2. There has been a lot of research done about Omega 3 fatty acids preventing cardiovascular disease.
  3. It is difficult to link Omega 3 fatty acids to cardiovascular disease prevention directly, because there are a lot of factors that have an effect over a long period of time – which one is making a difference is difficult to say.
  4. A lot of the studies end up with different conclusions. This could be due to different ways of researching, unclear results or bias (e.g. studies conducted by companies that sell Omega 3 fish oil).
  5. Although evidence is unclear, benefits include reduced cardiovascular disease whereas possible risks include excess mercury consumption.

The final verdict from where I’m standing goes like this:

We can’t claim that Omega 3 fatty acids certainly do reduce the risk of cardiovascular disease.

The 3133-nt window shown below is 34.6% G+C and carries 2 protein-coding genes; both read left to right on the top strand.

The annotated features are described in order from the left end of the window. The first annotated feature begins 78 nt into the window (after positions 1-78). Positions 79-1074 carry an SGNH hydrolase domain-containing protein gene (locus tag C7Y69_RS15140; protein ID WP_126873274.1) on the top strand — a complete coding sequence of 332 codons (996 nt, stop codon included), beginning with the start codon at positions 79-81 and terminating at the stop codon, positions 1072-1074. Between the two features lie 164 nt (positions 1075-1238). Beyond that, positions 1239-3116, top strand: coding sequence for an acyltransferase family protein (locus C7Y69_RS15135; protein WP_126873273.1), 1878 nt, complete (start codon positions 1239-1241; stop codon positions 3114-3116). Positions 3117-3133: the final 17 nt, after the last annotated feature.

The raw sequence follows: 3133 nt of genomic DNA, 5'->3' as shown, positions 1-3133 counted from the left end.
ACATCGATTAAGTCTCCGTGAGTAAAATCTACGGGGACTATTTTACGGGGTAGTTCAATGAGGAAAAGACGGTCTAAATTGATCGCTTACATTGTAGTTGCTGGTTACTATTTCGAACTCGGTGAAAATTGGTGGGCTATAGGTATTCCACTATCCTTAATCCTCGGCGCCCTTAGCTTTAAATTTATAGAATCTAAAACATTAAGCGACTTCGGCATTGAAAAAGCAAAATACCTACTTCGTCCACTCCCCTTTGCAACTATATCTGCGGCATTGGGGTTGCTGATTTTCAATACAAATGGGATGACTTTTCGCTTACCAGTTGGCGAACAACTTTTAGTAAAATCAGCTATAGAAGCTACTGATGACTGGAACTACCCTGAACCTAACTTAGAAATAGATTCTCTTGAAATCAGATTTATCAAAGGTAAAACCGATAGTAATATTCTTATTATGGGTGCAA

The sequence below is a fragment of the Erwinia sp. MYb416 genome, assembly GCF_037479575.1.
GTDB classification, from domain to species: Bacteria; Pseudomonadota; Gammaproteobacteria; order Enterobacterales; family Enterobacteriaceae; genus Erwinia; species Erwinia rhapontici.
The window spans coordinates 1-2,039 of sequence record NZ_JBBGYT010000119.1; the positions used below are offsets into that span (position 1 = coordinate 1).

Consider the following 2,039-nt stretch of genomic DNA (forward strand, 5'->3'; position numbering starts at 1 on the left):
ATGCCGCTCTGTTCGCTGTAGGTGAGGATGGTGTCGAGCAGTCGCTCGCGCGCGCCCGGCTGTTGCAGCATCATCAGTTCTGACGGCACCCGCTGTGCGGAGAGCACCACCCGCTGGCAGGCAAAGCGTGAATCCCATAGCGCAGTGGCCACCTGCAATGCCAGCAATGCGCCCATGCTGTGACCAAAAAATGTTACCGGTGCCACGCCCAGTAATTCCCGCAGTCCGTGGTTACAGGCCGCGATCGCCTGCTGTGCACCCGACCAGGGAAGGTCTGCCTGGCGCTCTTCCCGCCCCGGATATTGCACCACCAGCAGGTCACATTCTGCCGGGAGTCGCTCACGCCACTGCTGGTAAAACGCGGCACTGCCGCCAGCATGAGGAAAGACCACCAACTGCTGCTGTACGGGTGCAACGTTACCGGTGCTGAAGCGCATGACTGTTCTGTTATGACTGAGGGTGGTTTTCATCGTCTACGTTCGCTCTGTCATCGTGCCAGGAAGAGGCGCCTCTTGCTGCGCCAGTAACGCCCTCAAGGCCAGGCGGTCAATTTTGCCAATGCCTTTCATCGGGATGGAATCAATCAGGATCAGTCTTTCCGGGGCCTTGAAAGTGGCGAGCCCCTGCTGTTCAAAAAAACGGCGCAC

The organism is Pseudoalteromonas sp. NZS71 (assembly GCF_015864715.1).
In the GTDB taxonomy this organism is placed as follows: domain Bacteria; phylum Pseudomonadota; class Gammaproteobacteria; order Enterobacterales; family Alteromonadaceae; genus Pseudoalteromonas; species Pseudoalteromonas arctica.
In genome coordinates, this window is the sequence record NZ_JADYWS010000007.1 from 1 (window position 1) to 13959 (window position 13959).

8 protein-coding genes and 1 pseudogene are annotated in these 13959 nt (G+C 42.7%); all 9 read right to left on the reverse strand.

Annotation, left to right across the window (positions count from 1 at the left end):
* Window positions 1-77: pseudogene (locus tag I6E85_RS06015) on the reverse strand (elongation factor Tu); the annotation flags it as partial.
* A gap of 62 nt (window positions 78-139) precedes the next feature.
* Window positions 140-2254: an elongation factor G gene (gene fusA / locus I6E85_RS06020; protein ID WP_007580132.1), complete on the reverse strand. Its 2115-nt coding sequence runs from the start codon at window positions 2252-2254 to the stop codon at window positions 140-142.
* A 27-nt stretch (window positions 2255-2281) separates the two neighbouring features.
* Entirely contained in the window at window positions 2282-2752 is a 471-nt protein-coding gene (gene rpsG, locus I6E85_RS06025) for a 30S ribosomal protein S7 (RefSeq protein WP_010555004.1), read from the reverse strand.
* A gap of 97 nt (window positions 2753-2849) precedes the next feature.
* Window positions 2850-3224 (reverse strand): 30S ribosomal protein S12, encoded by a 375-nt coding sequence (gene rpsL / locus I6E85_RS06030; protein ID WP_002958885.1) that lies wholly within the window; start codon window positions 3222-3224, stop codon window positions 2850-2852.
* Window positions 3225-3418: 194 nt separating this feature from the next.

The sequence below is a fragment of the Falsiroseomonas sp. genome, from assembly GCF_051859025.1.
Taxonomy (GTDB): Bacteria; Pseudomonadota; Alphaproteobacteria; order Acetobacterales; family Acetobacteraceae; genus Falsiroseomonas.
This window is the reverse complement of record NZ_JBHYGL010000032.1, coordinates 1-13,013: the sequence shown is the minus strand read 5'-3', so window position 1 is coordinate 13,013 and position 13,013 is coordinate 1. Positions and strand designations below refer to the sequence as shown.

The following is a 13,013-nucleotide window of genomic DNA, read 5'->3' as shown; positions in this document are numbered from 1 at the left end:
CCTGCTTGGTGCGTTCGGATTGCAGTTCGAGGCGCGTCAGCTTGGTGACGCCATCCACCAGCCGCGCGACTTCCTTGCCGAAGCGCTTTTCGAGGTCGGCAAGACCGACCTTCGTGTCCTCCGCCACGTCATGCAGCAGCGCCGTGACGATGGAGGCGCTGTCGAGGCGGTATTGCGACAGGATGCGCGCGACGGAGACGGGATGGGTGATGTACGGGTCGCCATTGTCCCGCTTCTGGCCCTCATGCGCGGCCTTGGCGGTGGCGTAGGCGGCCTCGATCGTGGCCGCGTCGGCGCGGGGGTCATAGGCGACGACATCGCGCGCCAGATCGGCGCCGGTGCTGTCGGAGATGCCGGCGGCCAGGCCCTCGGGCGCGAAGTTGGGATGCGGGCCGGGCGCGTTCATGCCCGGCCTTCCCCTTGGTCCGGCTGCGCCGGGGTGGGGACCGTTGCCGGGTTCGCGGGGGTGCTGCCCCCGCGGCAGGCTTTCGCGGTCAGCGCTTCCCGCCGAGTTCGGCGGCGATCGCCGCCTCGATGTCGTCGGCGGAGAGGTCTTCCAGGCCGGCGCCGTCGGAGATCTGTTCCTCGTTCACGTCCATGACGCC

However, on the off chance that it does work, the benefits are more promising than the risks are off-putting.

So, I’d take my chances – be it through diet or supplementation.

This is an overview of an unfinished story and my view on how things stand, having taken from the research what I could.

You, on the other hand, might arrive at a different conclusion.

What is your opinion on Omega 3, either as a part of your diet or taking supplements? Have you got any thoughts to add?

Pin it!

A lot of health and nutrition experts don’t seem to be in agreement as to the place of Omega 3 for cardiovascular disease prevention, so my aim is to give you an unbiased overview and you can make of it what you will.

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About the author


Yolanda is a passionate medical writer who loves to help people understand how health and different treatments work. After graduating in Pharmacy in Australia, she moved to Italy to study the Mediterranean way of life and continue learning about health and medicine.